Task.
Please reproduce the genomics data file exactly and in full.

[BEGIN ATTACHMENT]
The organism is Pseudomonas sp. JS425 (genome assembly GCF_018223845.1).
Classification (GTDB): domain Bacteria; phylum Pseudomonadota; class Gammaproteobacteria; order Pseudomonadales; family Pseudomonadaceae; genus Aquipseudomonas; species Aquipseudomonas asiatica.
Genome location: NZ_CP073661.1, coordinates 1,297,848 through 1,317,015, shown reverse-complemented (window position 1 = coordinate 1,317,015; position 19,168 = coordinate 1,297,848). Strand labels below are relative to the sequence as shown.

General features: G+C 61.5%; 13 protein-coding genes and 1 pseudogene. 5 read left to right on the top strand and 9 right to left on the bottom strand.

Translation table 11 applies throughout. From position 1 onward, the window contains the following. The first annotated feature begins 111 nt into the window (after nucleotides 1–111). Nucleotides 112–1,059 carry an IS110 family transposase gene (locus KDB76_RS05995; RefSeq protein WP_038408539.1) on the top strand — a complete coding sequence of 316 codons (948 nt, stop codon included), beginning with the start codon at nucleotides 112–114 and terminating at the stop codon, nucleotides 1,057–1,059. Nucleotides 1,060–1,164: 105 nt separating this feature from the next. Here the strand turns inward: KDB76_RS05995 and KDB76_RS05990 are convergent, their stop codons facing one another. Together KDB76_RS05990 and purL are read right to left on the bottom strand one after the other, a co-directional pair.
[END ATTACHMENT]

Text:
The organism is Pseudomonas sp. JS425 (genome assembly GCF_018223845.1).
Classification (GTDB): domain Bacteria; phylum Pseudomonadota; class Gammaproteobacteria; order Pseudomonadales; family Pseudomonadaceae; genus Aquipseudomonas; species Aquipseudomonas asiatica.
Genome location: NZ_CP073661.1, coordinates 1,297,848 through 1,317,015, shown reverse-complemented (window position 1 = coordinate 1,317,015; position 19,168 = coordinate 1,297,848). Strand labels below are relative to the sequence as shown.

General features: G+C 61.5%; 13 protein-coding genes and 1 pseudogene. 5 read left to right on the top strand and 9 right to left on the bottom strand.

Translation table 11 applies throughout. From position 1 onward, the window contains the following. The first annotated feature begins 111 nt into the window (after nucleotides 1–111). Nucleotides 112–1,059 carry an IS110 family transposase gene (locus KDB76_RS05995; RefSeq protein WP_038408539.1) on the top strand — a complete coding sequence of 316 codons (948 nt, stop codon included), beginning with the start codon at nucleotides 112–114 and terminating at the stop codon, nucleotides 1,057–1,059. Nucleotides 1,060–1,164: 105 nt separating this feature from the next. Here the strand turns inward: KDB76_RS05995 and KDB76_RS05990 are convergent, their stop codons facing one another. Together KDB76_RS05990 and purL are read right to left on the bottom strand one after the other, a co-directional pair.